India’s External Debt: A Status Report 2010-11; India’s External Debt Remains within Manageable Limits Despite Increase in Absolute Terms and the Changing Composition
The salient features of the Report are summarized as under:
India’s external debt has remained within manageable limits despite the increase in absolute terms and the changing composition. This is indicated by external debt to GDP ratio of 17.3 per cent and debt service ratio of 4.2 per cent in 2010-11. The external debt to GDP ratio was 38.7 per cent in 1991-92 and 22.5 per cent in 2000-01. The debt service ratio similarly was 30.2 per cent in 1991-92 and 16.6 per cent in 2000-01. The steady improvement in India’s external indebtedness position has been due to prudent external debt management policy followed by the Government of India, the main planks of which are monitoring long and short-term debt, raising sovereign loans on concessional terms with longer maturities and regulating external commercial borrowings.
India’s external debt position during the years 2008-09 to 2010-11 is given in the Table below:
Table: India’s Key External Debt Indicators
|At end March||External Debt (US$ billion)||External Debt to GDP||Debt Service Ratio||Foreign Exchange Reserves to Total Debt||Concessional Debt to Total Debt||Short-Term to Foreign Exchange Reserves||Short- Term to Total Debt|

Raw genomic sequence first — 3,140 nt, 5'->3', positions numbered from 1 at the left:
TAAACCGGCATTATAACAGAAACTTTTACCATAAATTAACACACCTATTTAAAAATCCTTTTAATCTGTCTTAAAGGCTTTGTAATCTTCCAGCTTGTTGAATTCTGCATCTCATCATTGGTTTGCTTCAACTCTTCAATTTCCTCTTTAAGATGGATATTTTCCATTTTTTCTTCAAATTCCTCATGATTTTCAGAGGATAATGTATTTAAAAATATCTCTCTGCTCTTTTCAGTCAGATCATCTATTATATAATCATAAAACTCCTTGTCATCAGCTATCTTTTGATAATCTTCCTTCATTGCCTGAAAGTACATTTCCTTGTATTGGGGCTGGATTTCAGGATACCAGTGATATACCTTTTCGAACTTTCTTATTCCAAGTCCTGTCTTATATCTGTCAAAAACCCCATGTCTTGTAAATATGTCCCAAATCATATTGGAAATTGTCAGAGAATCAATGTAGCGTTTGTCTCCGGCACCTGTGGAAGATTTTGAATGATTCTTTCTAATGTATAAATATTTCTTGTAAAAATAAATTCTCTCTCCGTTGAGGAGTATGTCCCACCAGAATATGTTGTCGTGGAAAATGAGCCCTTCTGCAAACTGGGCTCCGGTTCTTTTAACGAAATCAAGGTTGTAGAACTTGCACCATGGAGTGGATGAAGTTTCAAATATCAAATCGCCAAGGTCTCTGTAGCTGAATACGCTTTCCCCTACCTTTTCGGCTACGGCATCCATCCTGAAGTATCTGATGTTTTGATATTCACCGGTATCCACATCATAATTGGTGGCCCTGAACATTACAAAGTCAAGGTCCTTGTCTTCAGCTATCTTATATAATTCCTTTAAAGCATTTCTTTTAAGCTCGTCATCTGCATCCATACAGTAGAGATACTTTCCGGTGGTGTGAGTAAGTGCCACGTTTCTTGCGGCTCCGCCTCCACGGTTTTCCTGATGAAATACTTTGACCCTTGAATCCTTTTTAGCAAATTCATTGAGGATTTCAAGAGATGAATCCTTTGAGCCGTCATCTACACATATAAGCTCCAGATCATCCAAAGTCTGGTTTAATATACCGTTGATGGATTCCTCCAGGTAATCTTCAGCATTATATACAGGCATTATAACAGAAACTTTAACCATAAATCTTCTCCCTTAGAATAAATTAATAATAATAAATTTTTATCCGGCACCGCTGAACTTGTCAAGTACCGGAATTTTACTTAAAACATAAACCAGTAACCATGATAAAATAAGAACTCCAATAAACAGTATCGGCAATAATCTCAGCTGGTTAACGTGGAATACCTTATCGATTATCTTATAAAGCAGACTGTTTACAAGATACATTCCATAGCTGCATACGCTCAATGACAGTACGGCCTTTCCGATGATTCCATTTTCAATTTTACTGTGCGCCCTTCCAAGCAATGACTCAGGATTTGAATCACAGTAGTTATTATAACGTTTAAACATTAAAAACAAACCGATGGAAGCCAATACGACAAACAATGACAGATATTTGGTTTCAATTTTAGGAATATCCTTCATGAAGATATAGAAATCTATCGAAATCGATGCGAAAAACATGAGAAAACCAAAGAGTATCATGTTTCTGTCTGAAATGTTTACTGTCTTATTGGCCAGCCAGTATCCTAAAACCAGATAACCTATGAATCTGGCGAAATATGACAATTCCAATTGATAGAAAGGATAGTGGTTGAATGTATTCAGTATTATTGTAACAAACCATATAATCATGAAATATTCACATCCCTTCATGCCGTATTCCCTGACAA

|PR: Partially Revised; QE: Quick Estimates.|
At end-March 2011, India’s external debt stock stood at US$ 305.9 billion, increasing by US$ 44.9 billion (17.2 per cent) over the end-March 2010 level of US$ 261.0 billion. The increase in external debt was mainly due to higher commercial borrowings and short-term trade credits, which is in line with high growth of the economy and strong domestic demand in 2010-11.
The share of commercial borrowing in total external debt has increased from 19.7 per cent at end-March 2005 to 28.9 per cent at end-March 2011. The changing composition of debt in favour of commercial borrowing however is also an indication of maturing market economy and the increasing role that corporate sector is playing in sustaining high growth rate.
The total long-term external debt increased by US$ 32.2 billion to US$ 240.9 billion at end-March 2011 from US$ 208.7 billion at end-March 2010, while short-term showed an increase of US$ 12.7 billion to US$ 65.0 billion from US$ 52.3 billion at end-March 2010. The long-term debt accounted for 78.8 per cent, while the remaining 21.2 per cent was short-term debt at end-March 2011.
Government (sovereign) external debt stood at US$ 78.2 billion at end-March 2011, higher by US$ 11.1 billion (16.5 per cent) over its level of US$ 67.1 billion at end-March 2010. It accounted for 25.6 per cent of the total external debt, almost the same as in previous year (25.7 per cent at end-March 2010). Government guaranteed external debt was US$ 8.6 billion at end-March 2011 vis-a-vis US$ 7.8 billion at end-March 2010.
India’s key debt indicators compare well with other indebted developing countries. The Global Development Finance, 2011 of the World Bank, which contains external debt numbers for 2009, shows that India’s position was fifth, in terms of absolute debt stock amongst the top twenty developing debtor countries. In terms of ratio of external debt to Gross National Income, India’s position however was the fifth lowest.
The complete Annual Status Report 2010-11 is available at the website of the Ministry of Finance –www.finmin.nic.in.
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